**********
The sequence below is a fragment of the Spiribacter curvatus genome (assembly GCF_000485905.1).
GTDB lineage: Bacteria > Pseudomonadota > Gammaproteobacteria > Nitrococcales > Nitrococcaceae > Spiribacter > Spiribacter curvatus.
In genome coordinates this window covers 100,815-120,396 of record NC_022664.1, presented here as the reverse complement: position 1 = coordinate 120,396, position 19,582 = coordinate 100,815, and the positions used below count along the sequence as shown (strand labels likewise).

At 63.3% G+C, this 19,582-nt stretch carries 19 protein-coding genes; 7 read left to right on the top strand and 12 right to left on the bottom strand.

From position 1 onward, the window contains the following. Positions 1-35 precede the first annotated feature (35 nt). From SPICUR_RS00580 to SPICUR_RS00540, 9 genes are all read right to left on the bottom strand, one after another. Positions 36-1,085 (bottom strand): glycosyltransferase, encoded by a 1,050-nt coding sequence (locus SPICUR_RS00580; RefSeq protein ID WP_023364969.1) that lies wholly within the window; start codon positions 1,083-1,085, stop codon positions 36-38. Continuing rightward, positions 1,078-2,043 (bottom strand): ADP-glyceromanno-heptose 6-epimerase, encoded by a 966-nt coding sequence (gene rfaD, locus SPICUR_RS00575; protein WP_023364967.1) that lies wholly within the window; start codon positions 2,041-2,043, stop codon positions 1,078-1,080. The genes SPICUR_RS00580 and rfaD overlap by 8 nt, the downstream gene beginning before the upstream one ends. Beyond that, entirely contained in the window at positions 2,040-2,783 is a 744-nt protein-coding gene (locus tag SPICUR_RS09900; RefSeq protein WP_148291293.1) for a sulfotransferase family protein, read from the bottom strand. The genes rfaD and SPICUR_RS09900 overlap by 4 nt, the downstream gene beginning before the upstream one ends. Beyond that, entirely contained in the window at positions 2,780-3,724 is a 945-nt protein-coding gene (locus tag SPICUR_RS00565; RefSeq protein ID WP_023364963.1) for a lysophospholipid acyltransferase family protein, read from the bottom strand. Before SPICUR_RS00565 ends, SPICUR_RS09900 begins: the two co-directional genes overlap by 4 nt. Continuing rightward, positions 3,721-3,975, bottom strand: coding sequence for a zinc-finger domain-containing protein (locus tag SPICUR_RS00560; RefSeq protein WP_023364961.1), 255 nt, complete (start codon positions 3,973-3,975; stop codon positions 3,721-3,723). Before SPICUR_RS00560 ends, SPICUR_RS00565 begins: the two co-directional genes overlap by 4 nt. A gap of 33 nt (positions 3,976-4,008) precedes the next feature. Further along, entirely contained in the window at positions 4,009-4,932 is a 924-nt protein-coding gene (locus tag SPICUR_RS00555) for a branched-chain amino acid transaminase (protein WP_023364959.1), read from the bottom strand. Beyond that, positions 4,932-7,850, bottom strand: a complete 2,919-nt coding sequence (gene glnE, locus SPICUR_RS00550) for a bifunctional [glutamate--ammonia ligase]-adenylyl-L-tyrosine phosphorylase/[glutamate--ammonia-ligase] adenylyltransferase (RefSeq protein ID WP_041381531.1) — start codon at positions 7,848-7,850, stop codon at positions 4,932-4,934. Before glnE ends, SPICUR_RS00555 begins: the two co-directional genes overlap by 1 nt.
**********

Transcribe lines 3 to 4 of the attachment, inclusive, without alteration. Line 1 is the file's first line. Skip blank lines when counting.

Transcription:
In genome coordinates this window covers 100,815-120,396 of record NC_022664.1, presented here as the reverse complement: position 1 = coordinate 120,396, position 19,582 = coordinate 100,815, and the positions used below count along the sequence as shown (strand labels likewise).

At 63.3% G+C, this 19,582-nt stretch carries 19 protein-coding genes; 7 read left to right on the top strand and 12 right to left on the bottom strand.